Teaching a beginners class
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  1. #1
    Join Date
    Jun 2007
    Location
    Las Vegas
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    5

    Default Teaching a beginners class

    A number of people who have purchased digital SLR's asked if I would teach a beginner's photography class.
    I am at a loss as to where to begin or how to even set up a lesson plan.
    Thoughts that I have had include, composition, aperature and f/stop combinations. The use of aperature and shutter priority, and how to shoot in manual mode.
    Any help would be appreciated.
    Thanks.
    Frank

  2. #2

    Default

    Choice of ISO
    Choice of lens length
    use of focus points
    selective focusing
    RAW vs JPEG
    Fill flash
    Off camera flash
    Use of available light
    Using a tripod
    Dragging the shutter
    Man this could be a looooong class.

    Love the avatar Frank!

  3. #3
    Join Date
    Nov 2005
    Location
    San Diego, CA
    Posts
    2,321

    Default

    I've done this before and it completely 100% depends on how much time you have. Since there was a really wide variety of camera types (DSLRs, point-n-shoots, etc.), I opted to completely stay away from how "your" camera works (ie, read the manual) - and focused on
    - composition using the rule of thirds
    - avoiding "grandma at the grand canyon" shots - trying to keep your subject the focus of attention (ie, grandma is the subject, grand canyon is not)
    - using available light - don't face your subjects into the sun!!
    etc, etc.
    - when to use AV and when to use TV modes (like you mentioned)

    I used lots and lots and lots of examples (done as a powerpoint presentation) that showed what I was talking about, as well as what to avoid.

    If you can get a good idea of where these folks are in their knowledge of photography, you can get a much better sense of where to start with a lesson plan. There are also a ton of resources out there with that kind of information - Canon, for example, has great beginner info on their website, which would help you outline the class without recreating the wheel.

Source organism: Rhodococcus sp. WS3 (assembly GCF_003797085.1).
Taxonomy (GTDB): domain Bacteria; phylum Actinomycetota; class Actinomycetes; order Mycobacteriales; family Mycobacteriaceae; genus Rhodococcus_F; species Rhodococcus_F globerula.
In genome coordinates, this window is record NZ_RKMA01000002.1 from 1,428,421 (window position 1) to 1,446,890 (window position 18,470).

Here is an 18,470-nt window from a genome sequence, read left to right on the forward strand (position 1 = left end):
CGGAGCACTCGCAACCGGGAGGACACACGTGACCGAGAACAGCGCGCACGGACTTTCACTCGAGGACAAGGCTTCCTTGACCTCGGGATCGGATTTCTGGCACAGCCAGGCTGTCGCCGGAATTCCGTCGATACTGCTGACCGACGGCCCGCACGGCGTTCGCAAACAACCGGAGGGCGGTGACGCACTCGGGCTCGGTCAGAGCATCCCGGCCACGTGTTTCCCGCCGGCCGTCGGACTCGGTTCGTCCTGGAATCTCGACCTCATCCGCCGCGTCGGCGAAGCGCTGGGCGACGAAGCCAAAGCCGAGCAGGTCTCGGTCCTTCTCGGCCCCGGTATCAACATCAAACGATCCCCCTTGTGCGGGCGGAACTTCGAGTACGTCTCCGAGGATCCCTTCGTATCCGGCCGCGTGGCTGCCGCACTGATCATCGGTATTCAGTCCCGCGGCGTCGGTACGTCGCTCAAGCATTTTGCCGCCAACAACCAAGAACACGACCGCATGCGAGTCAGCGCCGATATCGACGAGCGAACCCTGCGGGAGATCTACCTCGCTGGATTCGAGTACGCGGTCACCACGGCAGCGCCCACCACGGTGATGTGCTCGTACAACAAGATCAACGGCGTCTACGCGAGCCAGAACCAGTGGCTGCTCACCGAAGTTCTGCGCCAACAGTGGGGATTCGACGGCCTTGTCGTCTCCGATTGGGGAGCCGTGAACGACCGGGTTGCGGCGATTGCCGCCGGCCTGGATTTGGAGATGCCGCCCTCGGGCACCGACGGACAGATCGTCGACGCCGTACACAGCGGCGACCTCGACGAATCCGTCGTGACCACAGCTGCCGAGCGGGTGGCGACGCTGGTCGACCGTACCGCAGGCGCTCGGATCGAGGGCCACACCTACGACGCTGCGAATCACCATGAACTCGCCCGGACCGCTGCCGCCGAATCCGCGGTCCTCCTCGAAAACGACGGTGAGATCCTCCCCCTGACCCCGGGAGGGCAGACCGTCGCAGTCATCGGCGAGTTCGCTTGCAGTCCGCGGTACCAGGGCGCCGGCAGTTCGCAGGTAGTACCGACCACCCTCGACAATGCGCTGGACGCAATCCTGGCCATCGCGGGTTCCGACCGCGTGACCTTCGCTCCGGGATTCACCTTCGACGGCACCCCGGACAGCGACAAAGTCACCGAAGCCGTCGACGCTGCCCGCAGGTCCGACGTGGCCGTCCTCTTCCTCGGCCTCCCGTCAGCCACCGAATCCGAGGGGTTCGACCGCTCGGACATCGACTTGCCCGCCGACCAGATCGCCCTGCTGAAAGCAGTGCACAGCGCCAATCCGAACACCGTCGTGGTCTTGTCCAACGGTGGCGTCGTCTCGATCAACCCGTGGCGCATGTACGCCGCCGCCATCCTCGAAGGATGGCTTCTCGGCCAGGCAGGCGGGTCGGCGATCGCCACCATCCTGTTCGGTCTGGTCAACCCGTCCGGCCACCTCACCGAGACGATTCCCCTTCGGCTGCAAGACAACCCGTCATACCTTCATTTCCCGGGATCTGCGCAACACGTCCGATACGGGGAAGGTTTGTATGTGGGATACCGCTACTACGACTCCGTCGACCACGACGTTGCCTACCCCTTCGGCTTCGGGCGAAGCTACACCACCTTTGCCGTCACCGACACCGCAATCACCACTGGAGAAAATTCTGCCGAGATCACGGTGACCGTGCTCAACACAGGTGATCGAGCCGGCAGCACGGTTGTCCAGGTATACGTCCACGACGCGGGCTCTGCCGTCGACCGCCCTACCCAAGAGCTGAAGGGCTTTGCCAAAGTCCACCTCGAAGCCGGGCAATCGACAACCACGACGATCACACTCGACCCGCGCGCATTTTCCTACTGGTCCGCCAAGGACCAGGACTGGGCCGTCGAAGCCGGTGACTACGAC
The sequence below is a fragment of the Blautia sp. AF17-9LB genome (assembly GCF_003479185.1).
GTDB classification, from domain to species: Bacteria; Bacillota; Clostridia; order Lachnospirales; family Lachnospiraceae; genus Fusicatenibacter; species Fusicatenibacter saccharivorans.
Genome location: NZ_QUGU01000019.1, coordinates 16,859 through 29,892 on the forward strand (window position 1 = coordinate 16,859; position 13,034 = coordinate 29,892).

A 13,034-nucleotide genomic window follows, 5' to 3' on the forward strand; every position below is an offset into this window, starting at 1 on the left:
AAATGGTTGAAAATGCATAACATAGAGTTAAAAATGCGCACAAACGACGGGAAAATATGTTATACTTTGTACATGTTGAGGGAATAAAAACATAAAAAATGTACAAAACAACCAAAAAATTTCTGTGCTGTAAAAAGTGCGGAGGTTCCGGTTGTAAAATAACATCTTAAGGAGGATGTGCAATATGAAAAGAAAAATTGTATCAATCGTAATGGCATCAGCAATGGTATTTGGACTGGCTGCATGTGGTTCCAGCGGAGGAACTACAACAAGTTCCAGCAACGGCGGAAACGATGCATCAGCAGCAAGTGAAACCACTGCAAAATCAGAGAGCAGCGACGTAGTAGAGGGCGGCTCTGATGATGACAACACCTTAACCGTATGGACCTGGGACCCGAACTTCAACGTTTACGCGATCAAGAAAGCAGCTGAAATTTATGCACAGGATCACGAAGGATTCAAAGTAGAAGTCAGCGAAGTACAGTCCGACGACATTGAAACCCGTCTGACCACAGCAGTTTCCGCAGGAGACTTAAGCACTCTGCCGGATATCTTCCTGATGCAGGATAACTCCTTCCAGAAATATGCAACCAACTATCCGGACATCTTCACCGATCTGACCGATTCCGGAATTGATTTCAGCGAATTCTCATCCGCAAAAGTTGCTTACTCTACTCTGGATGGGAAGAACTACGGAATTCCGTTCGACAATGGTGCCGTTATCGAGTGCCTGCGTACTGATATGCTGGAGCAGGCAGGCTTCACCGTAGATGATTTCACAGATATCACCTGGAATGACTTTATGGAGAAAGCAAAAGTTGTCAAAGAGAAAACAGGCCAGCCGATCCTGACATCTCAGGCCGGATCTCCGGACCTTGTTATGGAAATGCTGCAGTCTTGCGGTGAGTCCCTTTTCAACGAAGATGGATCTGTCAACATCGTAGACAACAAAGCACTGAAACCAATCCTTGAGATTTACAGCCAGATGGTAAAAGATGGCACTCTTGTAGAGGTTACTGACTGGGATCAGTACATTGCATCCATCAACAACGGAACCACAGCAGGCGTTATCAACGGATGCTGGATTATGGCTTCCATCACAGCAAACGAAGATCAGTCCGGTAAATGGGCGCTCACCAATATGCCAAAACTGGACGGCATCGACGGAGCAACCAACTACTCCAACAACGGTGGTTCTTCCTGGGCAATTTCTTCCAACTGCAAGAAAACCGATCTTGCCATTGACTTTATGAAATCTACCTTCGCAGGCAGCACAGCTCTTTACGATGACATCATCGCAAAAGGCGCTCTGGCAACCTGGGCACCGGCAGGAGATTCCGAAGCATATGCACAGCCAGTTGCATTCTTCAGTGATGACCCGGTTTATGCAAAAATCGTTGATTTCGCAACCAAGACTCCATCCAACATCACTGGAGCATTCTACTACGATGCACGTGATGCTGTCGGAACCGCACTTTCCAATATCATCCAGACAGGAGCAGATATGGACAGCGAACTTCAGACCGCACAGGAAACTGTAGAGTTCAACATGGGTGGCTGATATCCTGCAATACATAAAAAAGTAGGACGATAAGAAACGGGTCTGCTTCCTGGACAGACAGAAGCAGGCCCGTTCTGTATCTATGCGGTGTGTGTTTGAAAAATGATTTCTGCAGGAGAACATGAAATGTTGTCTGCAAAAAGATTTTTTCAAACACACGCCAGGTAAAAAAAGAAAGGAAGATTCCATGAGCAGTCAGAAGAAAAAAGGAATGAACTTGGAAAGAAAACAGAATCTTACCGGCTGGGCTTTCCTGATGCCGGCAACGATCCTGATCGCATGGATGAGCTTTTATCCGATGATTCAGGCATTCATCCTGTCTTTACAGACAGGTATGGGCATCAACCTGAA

Good luck! Let us know how it goes!

    Cheers,
    Heather

  4. #4
    Join Date
    Nov 2005
    Location
    San Diego, CA
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    Default

    Oh, and also showed a slideshow at the beginning of the class... as I've seen in countless seminars and workshops :-)

  5. #5
    Join Date
    Jun 2007
    Location
    Las Vegas
    Posts
    5

    Default Thanks

    David,
    Thanks for the feedback. It gives me some idea where to start. It might end up being more than one class.
    I'm glad you like the avatar. That is my magic promo shot. Done with LucisArt.
    I'm still working on a photographic self portrait.
    Frank

  6. #6
    Join Date
    Jun 2007
    Location
    Las Vegas
    Posts
    5

    Default Thanks Heather

    Heather,
    Those are great suggestions. I will keep you informed as to how the classes turn out.
    Thanks.
    Frank

  7. #7
    Join Date
    Oct 2006
    Location
    Arlington, VA
    Posts
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    Default

    Okay, I'm going to sound really dumb, but what is AV/TV mode?
    Liz Vance, Cr. Photog, CPP
    oh baby photography
    bellies. babies. beautiful.
    www.ohbabyphoto.com

    A hundredth of a second here, a hundredth of a second there--even if you put them all end to end, they still only add up to one, two, perhaps three seconds, snatched from eternity. - Robert Doisneau

  8. #8
    Join Date
    Oct 2005
    Location
    Hudson, NH
    Posts
    6,047

    Default

    Aperture Priority/Shutter Priority. Two distinct settings.
    Mark Levesque, CPP, M. Photog., Cr. Photog, A.C. Ph., CPP Liaison, PPCC Judge

  9. #9

    Default

    A/V = Aperature Value
    T/V = Time value
    Thus A/V means, what f-stop (for depth of field)
    and T/V means, what shutter speed (for stop action or ambient light)
    Both can be used creatively but from what I'm hearing about CS3 you don't really need to know.

  10. #10
    Join Date
    Oct 2006
    Location
    Arlington, VA
    Posts
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    Default

    Oh! Duh. Okay, I'm a ditz. I've never heard them referred to that way. I've always referred to them as Aperture Priority and Shutter Priority.
    Liz Vance, Cr. Photog, CPP
    oh baby photography
    bellies. babies. beautiful.
    www.ohbabyphoto.com

    A hundredth of a second here, a hundredth of a second there--even if you put them all end to end, they still only add up to one, two, perhaps three seconds, snatched from eternity. - Robert Doisneau

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